All opioids are associated with constipation, whether they are administered by mouth or intravenously. While constipation may seem relatively minor in comparison to other complications of opioid-use, it can become quite severe if left untreated. Impaction can cause extreme abdominal pain and cramping and may lead to perforations of the intestine and severe abdominal infections. If impaction does not respond to laxative therapy, surgery may be necessary.
- Dental Disease, Malnutrition, and Diabetes
Heroin use is associated with poor dietary intake which can lack essential macronutrients and essential vitamins and minerals. Heroin increases the desire for simple sugars, which can increase the risk for dental decay and the lack of fiber can worsen constipation. High sugar diets also increases the risk for diabetes. Diabetes weaken the immune system by decreasing circulation throughout the body and is considered to be an additional risk factor for poor wound healing and worse outcomes from MRSA, especially when the infection is on the feet. Severe diabetes, if not properly managed, can result in numerous health problems, including: kidney disease, vision loss, heart disease, nerve pain, and infections.
- Health and Safety of Others
Intravenous drug use can have consequences on others as well. For example, contaminated needles have the potential to infect others who use the same needle. Improperly disposed of needles can infect other people that come in contact with needles, especially if left in public places. Public concern is high on ensuring that used needles are disposed of properly, as a South Carolina jury awarded $4.6 million to a woman who was punctured by a hypodermic needle in a Target parking lot in 2014. Needles should never be shared and should be disposed of in a sharps container. If you do not own a sharps container, used needles can be: placed in a thick empty plastic laundry detergent container, filled no more than three-quarters full, labeled “DO NOT RECYCLE – CONTAINS SHARPS”, and placed in the regular trash with the lid taped closed.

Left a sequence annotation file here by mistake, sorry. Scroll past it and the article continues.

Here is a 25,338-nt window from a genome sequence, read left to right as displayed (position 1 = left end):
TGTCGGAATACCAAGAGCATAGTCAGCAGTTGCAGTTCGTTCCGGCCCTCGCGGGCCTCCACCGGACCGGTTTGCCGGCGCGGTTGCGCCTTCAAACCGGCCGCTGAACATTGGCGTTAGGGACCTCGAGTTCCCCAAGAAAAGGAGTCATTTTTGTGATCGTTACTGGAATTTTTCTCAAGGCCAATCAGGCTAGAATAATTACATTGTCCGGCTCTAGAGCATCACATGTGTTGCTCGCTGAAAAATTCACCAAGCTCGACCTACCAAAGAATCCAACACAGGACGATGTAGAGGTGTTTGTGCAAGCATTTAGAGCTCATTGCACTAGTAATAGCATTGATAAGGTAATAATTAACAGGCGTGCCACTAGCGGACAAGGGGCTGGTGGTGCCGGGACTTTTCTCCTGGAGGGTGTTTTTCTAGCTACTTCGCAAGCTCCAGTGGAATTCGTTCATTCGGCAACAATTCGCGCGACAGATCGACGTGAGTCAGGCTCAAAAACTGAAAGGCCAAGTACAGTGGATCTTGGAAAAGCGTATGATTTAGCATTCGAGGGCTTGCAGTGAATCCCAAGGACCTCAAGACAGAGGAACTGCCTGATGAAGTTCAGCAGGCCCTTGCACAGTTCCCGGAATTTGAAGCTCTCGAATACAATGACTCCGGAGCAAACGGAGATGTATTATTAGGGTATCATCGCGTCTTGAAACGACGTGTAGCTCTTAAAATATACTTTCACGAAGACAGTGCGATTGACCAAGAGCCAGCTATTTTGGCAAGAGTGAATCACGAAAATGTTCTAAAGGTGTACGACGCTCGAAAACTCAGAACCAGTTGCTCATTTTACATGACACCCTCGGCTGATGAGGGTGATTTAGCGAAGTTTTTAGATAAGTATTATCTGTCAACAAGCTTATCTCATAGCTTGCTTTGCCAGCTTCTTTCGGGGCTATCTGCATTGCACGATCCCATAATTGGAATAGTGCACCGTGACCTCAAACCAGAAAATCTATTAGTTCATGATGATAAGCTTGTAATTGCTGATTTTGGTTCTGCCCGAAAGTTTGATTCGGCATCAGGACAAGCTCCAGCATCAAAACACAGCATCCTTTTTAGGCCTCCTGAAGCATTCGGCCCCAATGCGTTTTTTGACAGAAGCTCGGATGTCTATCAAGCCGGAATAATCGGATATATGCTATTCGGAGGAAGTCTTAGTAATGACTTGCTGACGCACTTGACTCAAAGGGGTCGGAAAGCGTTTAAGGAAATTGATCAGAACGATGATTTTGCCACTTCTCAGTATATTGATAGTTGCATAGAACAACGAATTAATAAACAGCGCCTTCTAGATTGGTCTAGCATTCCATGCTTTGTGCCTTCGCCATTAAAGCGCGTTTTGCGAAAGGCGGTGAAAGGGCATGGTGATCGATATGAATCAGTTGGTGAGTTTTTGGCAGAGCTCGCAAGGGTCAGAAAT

If you are exposed to a used needle, the wound should be cleaned with soap and water and seek medical attention immediately. For more information from the Addiction Legal Research Team regarding how to prevent the misuse and abuse of prescription opioid medications, see 10 Ways to Reduce the Risk of Opioid Misuse and Abuse. For an article exploring safe injection sites, see Safe Injection Site Fights to Call Philadelphia Home.